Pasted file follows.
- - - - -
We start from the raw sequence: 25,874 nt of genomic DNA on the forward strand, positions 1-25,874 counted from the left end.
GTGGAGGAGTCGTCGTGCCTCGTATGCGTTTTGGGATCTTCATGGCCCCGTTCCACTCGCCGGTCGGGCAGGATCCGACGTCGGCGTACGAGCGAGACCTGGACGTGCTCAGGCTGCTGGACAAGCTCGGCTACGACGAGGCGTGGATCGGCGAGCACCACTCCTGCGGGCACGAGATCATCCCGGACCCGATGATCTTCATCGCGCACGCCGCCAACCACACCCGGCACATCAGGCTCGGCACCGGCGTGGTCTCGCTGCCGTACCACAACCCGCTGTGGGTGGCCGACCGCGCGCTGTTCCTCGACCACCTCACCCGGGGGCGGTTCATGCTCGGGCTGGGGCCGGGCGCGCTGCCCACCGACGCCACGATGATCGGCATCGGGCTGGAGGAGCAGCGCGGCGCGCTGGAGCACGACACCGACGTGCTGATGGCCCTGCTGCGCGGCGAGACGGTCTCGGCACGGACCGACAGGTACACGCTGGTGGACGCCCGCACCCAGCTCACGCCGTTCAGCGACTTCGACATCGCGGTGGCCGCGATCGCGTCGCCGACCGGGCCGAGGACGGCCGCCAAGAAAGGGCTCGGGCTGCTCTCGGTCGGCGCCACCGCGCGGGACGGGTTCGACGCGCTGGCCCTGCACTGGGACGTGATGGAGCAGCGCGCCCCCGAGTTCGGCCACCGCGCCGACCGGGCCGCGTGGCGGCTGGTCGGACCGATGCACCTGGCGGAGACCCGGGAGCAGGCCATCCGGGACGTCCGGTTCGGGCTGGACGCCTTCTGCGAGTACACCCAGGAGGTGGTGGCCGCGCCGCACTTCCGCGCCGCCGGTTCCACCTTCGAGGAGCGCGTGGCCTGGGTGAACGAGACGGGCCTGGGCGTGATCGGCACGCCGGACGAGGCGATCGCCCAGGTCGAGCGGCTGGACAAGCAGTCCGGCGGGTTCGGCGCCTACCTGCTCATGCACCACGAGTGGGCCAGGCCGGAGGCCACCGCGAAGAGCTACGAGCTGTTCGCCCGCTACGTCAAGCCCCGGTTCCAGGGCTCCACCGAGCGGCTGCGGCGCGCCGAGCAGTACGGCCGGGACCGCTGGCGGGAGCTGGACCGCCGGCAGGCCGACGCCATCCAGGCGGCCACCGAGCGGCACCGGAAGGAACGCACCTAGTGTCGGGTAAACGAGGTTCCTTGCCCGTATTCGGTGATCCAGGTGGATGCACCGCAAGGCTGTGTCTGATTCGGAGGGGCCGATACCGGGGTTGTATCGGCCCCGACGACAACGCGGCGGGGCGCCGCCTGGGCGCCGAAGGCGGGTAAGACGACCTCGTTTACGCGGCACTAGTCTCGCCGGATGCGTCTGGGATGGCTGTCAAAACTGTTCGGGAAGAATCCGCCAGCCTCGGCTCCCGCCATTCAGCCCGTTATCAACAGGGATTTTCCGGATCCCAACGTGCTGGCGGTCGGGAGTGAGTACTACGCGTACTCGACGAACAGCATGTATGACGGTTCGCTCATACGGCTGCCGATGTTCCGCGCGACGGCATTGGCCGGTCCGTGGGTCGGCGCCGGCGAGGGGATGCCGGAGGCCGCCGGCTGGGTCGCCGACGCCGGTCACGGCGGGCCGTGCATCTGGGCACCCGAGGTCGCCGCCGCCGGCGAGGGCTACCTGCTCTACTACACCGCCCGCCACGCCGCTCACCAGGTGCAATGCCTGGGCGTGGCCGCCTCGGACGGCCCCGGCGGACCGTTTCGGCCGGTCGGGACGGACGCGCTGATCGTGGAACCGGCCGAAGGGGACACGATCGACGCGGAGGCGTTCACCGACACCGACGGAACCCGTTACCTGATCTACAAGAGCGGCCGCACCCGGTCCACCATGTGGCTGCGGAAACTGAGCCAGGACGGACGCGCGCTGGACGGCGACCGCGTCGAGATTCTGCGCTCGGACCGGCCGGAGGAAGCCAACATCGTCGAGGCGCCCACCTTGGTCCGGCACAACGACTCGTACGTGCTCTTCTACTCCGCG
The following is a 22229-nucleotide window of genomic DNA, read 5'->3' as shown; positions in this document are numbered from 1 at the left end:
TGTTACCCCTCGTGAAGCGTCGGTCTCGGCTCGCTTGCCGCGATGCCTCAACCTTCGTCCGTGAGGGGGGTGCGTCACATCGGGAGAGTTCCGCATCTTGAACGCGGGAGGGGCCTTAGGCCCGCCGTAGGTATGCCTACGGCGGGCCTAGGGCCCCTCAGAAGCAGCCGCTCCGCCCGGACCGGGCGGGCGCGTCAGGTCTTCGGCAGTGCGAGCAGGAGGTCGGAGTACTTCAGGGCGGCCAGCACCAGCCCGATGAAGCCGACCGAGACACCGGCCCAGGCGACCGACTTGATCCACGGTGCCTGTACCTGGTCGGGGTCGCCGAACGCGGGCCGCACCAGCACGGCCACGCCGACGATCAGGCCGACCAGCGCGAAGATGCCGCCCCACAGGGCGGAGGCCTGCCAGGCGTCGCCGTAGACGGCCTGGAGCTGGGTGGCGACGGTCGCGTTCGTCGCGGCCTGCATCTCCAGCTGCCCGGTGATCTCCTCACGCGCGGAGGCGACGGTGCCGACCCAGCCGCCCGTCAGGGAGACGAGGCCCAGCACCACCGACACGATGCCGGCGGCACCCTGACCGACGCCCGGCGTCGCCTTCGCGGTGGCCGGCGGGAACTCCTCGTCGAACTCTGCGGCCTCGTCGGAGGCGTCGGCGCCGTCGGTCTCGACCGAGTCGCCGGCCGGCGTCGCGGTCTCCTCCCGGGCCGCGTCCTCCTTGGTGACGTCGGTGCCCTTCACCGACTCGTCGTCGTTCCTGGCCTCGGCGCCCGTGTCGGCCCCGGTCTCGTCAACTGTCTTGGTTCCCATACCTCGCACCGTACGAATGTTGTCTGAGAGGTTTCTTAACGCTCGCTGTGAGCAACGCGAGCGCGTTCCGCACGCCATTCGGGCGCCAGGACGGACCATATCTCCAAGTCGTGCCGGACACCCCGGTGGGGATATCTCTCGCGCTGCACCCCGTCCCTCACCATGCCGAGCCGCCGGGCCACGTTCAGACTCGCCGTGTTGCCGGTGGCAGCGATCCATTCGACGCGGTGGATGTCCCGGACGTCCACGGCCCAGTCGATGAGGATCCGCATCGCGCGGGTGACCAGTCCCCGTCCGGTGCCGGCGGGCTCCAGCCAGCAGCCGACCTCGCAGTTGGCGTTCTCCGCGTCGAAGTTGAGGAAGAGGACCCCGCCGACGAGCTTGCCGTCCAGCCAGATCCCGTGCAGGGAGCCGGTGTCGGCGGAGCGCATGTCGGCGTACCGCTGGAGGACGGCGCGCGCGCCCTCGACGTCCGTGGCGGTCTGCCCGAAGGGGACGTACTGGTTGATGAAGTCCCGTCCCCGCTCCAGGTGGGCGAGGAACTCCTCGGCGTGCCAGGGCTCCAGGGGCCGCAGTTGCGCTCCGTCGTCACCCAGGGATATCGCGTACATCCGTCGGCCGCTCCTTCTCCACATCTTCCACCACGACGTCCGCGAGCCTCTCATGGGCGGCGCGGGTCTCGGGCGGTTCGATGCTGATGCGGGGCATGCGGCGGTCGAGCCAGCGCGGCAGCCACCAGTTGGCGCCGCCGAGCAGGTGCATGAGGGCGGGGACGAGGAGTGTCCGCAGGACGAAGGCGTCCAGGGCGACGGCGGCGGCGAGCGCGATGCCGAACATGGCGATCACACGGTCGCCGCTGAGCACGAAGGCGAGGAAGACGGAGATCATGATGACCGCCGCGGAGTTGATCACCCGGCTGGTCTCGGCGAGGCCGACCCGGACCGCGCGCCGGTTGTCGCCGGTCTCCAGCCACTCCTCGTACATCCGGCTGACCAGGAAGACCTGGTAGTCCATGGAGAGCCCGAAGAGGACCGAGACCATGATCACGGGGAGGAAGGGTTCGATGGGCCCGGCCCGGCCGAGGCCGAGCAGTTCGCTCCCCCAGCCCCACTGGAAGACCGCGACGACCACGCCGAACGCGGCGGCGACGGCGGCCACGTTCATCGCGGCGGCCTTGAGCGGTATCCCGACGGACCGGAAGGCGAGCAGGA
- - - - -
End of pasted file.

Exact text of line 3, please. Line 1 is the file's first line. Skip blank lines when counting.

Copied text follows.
The following is a 22229-nucleotide window of genomic DNA, read 5'->3' as shown; positions in this document are numbered from 1 at the left end: